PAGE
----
16 N Jackson Street, Belleville, IL 62220

How Does Your Oral Hygiene Measure Up?

  • April 2, 2017

How Does Your Oral Hygiene Measure Up?

With proper care your teeth and gums can stay healthy your whole life. You try to practice good oral hygiene to keep your mouth healthy, but you still might wonder if your mouth is healthy. Here are a few points to keep in mind when you’re assessing how healthy your mouth is. Healthy gums:

  • Are pink, not white or red. They are are firm and resistant to movement. They fit snugly on your teeth.
  • Don’t bleed or hurt when you brush or floss

At Dr. Thomas J. Feder’s dental office in Belleville, IL, we encourage you to take care of your teeth and gums between visits to us. Practicing good oral hygiene is important for many reasons. It can remove plaque, a sticky film of bacteria. If plaque is left unchecked, it can turn into a harder substance called tartar. If the tartar isn’t removed by a professional, it will lead to problems like cavities, gum disease, and maybe even tooth loss.

We’ve established that oral hygiene is important, but did you know that there’s a right way and a wrong way to care for your teeth? Here are some tips to keep in mind. If you need more guidance, Dr. Feder will be glad to help you.

Oral Hygiene Facts

If you don’t brush your teeth regularly – at least twice day and after meals –  bacteria builds up in your mouth in the form of plaque. Brushing regularly can help remove plaque and even keep it from forming in the first place.

When bacteria forms in your mouth, it can cause both tooth decay and gum disease. You can develop chronic bad breath because the germs are allowed to multiply.

If you like to drink coffee, you know that it can stain your teeth. Brushing regularly helps keep your teeth from becoming stained and discolored. When you don’t brush, the elements that cause the stains are allowed to stay on your teeth.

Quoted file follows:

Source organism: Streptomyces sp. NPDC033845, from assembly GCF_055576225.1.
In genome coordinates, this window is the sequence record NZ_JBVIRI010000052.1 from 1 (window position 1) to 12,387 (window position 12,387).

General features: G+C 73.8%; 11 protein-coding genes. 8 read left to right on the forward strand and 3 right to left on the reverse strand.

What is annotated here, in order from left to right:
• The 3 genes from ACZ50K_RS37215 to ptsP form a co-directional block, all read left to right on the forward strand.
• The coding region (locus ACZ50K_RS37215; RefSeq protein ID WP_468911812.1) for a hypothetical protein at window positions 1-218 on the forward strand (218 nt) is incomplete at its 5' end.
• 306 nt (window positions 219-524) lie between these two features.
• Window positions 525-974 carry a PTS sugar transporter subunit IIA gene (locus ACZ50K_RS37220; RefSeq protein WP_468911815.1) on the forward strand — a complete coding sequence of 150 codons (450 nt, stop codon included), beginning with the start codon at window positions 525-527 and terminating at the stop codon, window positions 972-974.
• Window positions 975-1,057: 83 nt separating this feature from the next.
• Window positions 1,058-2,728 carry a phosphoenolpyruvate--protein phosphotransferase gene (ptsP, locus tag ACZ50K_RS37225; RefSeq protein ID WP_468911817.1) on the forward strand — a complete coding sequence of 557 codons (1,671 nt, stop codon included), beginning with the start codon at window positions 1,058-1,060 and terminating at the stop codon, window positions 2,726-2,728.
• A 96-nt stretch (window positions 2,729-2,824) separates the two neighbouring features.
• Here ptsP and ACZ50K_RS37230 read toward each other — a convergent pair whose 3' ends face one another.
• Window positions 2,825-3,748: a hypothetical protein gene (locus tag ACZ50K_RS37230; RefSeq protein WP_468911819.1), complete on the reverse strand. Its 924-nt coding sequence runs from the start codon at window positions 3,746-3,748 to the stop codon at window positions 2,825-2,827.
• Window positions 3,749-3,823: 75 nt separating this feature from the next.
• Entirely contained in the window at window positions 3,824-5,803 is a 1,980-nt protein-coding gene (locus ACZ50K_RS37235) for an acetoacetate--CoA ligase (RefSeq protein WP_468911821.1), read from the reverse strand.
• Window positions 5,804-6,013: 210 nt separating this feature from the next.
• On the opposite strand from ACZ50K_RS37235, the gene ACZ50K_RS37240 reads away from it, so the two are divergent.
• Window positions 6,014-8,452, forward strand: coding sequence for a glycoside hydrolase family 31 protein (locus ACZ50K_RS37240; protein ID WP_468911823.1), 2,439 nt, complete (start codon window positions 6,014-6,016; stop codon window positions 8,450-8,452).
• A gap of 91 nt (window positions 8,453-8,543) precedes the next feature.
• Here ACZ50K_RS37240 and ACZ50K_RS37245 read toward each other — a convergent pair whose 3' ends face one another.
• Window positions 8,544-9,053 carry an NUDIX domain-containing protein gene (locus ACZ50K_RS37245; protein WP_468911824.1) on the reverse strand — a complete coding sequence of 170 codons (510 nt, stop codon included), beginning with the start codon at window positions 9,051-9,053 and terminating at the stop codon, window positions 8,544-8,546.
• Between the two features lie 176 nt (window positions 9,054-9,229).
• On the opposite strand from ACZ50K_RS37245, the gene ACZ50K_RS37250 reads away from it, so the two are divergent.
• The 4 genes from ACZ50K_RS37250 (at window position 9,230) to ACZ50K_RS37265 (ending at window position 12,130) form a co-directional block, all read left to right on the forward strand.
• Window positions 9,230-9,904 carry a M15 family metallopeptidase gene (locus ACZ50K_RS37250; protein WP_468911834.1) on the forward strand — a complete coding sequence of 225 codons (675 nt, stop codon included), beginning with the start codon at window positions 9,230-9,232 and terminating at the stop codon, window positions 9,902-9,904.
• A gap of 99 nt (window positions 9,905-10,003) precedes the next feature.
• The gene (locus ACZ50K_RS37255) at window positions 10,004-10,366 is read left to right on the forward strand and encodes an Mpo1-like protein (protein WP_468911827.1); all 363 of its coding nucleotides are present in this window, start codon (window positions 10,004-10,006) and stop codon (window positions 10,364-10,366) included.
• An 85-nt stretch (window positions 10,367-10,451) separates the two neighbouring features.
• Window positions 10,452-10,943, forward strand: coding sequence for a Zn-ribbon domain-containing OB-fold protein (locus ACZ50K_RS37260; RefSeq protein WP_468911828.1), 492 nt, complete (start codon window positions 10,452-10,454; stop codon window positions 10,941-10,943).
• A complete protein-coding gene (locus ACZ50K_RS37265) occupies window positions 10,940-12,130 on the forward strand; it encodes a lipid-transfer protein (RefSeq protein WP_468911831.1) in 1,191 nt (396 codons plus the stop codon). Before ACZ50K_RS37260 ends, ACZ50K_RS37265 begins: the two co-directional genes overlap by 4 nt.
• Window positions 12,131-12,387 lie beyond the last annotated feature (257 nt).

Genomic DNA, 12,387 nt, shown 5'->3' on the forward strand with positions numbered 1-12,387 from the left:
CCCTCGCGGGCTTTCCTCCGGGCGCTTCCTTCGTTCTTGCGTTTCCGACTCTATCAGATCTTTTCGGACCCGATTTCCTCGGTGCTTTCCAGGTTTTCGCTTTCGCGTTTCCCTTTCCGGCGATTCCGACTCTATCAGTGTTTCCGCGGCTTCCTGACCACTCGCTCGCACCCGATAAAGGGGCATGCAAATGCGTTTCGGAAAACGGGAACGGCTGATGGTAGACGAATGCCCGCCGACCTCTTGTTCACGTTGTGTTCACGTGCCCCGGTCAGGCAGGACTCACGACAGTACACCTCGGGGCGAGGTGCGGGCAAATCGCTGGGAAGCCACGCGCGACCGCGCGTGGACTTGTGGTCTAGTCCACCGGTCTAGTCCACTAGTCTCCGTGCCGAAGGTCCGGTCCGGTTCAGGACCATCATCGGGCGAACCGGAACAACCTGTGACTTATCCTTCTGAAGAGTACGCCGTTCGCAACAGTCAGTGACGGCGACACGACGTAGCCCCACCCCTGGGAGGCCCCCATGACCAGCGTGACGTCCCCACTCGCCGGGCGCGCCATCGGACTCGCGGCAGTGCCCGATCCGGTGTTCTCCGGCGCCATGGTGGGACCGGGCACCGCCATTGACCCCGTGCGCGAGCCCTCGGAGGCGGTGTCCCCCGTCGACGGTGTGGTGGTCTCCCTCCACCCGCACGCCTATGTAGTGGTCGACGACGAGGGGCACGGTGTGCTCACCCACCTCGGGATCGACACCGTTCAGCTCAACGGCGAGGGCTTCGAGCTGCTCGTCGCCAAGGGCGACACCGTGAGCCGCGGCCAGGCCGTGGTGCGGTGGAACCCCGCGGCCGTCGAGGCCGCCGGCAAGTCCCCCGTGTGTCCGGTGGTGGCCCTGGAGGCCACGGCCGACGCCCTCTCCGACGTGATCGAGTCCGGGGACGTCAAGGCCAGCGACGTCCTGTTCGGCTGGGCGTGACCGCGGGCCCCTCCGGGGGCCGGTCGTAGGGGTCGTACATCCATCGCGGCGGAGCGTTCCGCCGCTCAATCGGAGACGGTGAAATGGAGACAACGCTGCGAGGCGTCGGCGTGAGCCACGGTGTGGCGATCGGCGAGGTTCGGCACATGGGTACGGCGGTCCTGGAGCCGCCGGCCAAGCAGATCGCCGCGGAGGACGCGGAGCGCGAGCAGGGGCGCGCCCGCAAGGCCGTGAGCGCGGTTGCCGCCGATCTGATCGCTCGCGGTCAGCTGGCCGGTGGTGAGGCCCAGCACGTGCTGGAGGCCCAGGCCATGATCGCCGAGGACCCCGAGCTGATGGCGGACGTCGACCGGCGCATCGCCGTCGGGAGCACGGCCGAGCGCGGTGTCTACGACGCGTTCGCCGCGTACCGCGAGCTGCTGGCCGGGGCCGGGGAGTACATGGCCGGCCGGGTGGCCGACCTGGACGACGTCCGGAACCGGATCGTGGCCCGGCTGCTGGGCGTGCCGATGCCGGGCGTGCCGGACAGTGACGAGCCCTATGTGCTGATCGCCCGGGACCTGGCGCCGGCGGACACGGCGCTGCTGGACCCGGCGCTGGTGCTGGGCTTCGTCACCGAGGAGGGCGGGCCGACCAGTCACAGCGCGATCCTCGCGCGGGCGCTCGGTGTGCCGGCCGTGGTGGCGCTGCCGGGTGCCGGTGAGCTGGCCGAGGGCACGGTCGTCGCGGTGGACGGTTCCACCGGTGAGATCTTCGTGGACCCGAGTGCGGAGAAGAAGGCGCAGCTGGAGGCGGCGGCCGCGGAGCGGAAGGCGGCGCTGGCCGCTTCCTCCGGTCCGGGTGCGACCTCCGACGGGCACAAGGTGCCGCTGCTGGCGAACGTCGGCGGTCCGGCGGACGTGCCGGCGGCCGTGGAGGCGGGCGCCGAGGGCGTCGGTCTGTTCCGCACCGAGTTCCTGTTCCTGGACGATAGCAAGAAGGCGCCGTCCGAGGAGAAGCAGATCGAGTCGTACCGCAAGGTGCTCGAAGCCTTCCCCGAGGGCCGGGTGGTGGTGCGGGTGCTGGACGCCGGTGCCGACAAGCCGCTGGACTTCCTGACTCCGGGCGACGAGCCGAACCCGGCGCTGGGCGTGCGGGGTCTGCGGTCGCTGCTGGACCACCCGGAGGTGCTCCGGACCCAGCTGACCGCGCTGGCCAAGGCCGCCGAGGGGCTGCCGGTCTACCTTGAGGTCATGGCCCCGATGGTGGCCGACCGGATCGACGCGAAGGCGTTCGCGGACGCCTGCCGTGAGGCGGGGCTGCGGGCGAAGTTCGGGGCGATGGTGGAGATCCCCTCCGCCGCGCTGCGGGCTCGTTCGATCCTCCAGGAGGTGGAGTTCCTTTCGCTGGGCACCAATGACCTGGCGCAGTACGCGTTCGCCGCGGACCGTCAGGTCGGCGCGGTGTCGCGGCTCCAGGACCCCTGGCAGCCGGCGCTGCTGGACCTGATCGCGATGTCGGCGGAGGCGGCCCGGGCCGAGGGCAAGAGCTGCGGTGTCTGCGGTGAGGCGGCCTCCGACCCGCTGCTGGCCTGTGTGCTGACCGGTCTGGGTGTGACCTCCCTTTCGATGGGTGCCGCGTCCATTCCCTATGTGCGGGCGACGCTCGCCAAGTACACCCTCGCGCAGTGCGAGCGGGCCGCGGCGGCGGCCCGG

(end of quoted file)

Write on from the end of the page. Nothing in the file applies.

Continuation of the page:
If you neglect your teeth for too long, your gums and jaw bones can start to break down. Eventually, you could lose your teeth.

There is also a connection between poor oral health and heart disease. Studies have shown that if you have gum disease in a moderate or advanced stage, you’re at greater risk of developing heart disease. This is because the bacteria that forms in your mouth can get into your bloodstream. When that bacteria reaches your heart, it can attach itself and cause inflammation.

The Correct Way To Care For Your Teeth

To get and keep a healthy mouth, the American Dental Association recommends that you:

  • Brush your teeth twice a day for about two minutes.
  • Use a soft-bristled brush that will allow you to reach all areas easily and won’t irritate your gums like hard bristles can.
  • Replace your toothbrush every three to four months.
  • Use a fluoride toothpaste.

The Right Way To Brush

Who knew that there could actually be a wrong way to brush your teeth? There is and here’s how:

  • Put a small amount of fluoride toothpaste on your brush. You don’t need a lot.
  • Angle your toothbrush at 45 degrees to the gums
  • Gently move the brush back and forth in short strokes
  • Be sure to brush the outside of your teeth as well as the backs. Brush the surfaces of your teeth where bacteria and decay are likely to settle.
  • To clean the inside surfaces of your front teeth, hold your toothbrush vertically and make up and down strokes.
  • Be sure to brush your tongue or use a tongue scraper.

Don’t Forget The Floss

Flossing can get the bacteria and food particles that brushing leaves behind. There are some areas, particularly those between the teeth, where a brush can’t reach. If you’ve had bridgework, you also need to be sure you floss underneath it because that’s a likely place for bacteria to gather.

Tips On What Not To Do

You might be tempted to choose a hard-bristled toothbrush. You think that it would be better at removing stains, plaque, and stubborn bits of food. However, hard bristles can damage gum tissue and tooth enamel.

Avoid hard-bristled toothbrushes for the same reason you wouldn’t use steel wool to clean delicate silverware. Although tooth enamel is tough, it can be harmed.

A soft-bristled toothbrush gets into the crevices of your teeth better because the bristles bend easier. That lets you clean places where bacteria can hide.

Get Regular Checkups

Even if you’re fastidious about your oral health at home, you still need to see your dentist twice a year. Make an appointment by calling 618-219-1412 or use our online form.

ebook_b __Thomas J.Feder DDS. PC | Belleville, IL

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